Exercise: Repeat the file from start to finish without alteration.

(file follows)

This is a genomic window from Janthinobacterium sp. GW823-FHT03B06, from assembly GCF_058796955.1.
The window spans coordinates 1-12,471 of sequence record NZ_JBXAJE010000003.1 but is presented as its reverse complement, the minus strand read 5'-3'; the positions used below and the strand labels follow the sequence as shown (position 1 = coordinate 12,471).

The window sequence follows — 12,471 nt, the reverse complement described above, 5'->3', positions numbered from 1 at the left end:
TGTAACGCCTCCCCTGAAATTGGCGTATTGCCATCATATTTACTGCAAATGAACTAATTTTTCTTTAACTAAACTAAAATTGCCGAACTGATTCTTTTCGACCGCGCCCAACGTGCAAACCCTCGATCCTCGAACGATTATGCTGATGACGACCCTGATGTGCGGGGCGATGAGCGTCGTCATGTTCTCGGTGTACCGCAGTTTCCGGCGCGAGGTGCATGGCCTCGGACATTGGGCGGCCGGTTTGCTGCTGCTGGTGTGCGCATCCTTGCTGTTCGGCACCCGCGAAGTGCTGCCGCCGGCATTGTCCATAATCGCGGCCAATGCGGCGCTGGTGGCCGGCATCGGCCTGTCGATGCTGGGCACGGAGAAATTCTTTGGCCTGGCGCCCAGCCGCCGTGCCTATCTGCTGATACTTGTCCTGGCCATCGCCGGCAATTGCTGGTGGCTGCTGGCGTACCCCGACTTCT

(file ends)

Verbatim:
This is a genomic window from Janthinobacterium sp. GW823-FHT03B06, from assembly GCF_058796955.1.
The window spans coordinates 1-12,471 of sequence record NZ_JBXAJE010000003.1 but is presented as its reverse complement, the minus strand read 5'-3'; the positions used below and the strand labels follow the sequence as shown (position 1 = coordinate 12,471).

The window sequence follows — 12,471 nt, the reverse complement described above, 5'->3', positions numbered from 1 at the left end:
TGTAACGCCTCCCCTGAAATTGGCGTATTGCCATCATATTTACTGCAAATGAACTAATTTTTCTTTAACTAAACTAAAATTGCCGAACTGATTCTTTTCGACCGCGCCCAACGTGCAAACCCTCGATCCTCGAACGATTATGCTGATGACGACCCTGATGTGCGGGGCGATGAGCGTCGTCATGTTCTCGGTGTACCGCAGTTTCCGGCGCGAGGTGCATGGCCTCGGACATTGGGCGGCCGGTTTGCTGCTGCTGGTGTGCGCATCCTTGCTGTTCGGCACCCGCGAAGTGCTGCCGCCGGCATTGTCCATAATCGCGGCCAATGCGGCGCTGGTGGCCGGCATCGGCCTGTCGATGCTGGGCACGGAGAAATTCTTTGGCCTGGCGCCCAGCCGCCGTGCCTATCTGCTGATACTTGTCCTGGCCATCGCCGGCAATTGCTGGTGGCTGCTGGCGTACCCCGACTTCT